"The Storm" is a neon kaleidoscope, a planetarium fallen into the hands of acid freaks. One mesmering miasmic mantra (possibly entitled "On The Scene") makes me momentarily imagine them as The Velcro Underground. "Life And Death" has
the most epic, life-and-death bassline since "Keep Feeling Fascination" (the Human League are a righteous reference point for WoT); future schlock-waves of glutinous moog engulf us in plastic bliss. The kitsch-quake cometh, and it'll blow your
WORLD OF TWIST
"Sons of the Stage"
singles review column, Melody Maker, March 23rd 1991
by Simon Reynolds
Camp is all about a belittling delight in the quaint artificiality and over-stylisation of bygone pop culture; an aesthetic response wherein affection is mingled with contempt. Camp in pop has meant--Pet Shop Boys, Transvision Vamp, all that sorry school of shite.
But now here come World Twist, with an astonishing single that reconciles these opposites and offers the dizzying possibility of a “camp sublime”.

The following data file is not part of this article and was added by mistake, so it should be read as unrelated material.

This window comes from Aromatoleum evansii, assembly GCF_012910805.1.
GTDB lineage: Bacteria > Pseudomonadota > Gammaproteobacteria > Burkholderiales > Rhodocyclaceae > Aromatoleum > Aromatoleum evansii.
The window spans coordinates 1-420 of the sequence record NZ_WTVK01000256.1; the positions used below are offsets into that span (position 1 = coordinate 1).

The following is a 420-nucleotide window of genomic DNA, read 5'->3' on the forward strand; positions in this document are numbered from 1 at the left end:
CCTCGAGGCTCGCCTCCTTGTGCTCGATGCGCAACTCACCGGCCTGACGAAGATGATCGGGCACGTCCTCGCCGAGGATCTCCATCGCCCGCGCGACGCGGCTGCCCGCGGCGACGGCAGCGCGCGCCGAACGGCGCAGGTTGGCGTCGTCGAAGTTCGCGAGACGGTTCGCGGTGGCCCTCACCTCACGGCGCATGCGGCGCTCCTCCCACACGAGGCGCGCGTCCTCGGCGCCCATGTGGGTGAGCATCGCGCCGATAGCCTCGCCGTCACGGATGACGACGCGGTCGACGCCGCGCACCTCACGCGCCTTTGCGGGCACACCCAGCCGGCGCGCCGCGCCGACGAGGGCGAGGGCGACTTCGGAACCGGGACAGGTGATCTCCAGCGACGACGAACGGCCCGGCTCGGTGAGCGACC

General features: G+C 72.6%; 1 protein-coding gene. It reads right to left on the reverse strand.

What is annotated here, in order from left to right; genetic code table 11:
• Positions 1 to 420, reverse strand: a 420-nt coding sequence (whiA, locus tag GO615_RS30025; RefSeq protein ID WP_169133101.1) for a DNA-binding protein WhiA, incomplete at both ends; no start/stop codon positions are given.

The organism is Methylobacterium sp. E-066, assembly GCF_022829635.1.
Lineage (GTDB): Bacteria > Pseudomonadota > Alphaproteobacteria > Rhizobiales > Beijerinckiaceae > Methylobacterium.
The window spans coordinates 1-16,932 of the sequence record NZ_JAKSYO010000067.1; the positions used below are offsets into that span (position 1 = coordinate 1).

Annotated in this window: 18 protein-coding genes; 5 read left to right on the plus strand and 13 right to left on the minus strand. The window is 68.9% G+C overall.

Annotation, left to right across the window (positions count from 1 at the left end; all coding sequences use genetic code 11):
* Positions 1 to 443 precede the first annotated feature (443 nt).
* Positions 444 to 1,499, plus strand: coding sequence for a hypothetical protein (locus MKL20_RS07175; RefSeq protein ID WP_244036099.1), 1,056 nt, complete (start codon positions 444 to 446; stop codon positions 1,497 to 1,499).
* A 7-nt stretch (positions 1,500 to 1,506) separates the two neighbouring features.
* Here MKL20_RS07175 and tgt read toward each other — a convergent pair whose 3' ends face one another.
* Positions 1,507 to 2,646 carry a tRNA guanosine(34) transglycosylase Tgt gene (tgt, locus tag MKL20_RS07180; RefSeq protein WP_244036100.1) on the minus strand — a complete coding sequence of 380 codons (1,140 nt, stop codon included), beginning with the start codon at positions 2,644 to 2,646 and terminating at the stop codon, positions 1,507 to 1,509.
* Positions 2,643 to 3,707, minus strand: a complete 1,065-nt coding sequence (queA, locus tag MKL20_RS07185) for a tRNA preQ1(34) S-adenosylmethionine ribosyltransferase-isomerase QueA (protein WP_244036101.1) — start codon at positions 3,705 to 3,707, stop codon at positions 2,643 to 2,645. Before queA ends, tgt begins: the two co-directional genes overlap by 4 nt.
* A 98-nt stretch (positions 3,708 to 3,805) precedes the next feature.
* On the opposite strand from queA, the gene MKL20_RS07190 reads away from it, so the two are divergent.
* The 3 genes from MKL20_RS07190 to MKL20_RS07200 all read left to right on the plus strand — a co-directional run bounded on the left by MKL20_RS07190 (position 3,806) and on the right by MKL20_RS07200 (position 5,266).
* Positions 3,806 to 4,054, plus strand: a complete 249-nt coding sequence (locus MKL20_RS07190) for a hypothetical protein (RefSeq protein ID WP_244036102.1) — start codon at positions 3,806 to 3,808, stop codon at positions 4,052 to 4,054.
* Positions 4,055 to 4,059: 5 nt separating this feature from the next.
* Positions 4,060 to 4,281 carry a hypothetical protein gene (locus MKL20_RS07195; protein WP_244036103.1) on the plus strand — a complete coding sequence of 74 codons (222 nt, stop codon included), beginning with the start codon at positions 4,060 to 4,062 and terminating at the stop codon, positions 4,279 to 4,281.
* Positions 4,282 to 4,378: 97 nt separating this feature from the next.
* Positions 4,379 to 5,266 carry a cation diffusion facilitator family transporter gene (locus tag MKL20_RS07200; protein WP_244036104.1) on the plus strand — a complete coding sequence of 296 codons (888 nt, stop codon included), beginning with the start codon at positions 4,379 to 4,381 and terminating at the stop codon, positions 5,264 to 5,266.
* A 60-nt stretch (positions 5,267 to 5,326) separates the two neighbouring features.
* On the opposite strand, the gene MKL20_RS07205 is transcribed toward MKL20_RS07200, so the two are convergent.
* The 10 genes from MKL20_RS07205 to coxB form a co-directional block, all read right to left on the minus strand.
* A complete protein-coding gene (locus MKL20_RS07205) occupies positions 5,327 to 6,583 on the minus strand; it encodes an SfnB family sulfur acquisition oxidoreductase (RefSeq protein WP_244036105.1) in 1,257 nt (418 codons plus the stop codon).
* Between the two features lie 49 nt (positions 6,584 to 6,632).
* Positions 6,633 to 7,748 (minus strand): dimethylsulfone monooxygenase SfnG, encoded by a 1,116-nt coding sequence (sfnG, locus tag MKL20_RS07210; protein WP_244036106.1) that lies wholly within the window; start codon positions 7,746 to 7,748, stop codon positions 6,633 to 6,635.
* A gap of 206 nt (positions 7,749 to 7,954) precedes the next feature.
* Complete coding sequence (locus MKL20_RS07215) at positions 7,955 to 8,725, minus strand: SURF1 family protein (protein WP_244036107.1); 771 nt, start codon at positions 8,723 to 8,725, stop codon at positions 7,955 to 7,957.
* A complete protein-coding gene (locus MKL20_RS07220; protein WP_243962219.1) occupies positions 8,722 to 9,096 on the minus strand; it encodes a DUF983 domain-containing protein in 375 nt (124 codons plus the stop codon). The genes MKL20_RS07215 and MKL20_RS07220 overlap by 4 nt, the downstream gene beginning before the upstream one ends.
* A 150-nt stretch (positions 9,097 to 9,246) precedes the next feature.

“Sons of the Stage” is a bugger to describe, which is always a good sign. Imagine a sound somewhere between Can and Vic Reeves, oceanic rock and a lava lamp. It’s camp and it’s cosmic. Kitsch-adelia is the best term I can find to evoke the flatulent fanfares of symphonic Moog, the spirograph curlicues of acid rock guitar, the monstrous, stomping beat. Yet underneath the arched eyebrows and laconic Northern irony, World of Twist are obviously fired up by an ardour for the imposing idiocy of pop, its vacant menace and preposterous splendour, as manifested by bubblegum barbarians like Glitter, the Sweet, David Essex. The lyrics set up a fantastical scenario of communal freak-out, joining the dots that run from acid rock through Northern Soul to Hawkwind and “Teenage Rampage” right up to rave culture. After this camp bacchanalia, the final coda--a fake orchestral fantasia of phased guitars and babbling Moogs--is a plastic apocalypse worthy of Prince, at once tacky and sacramental.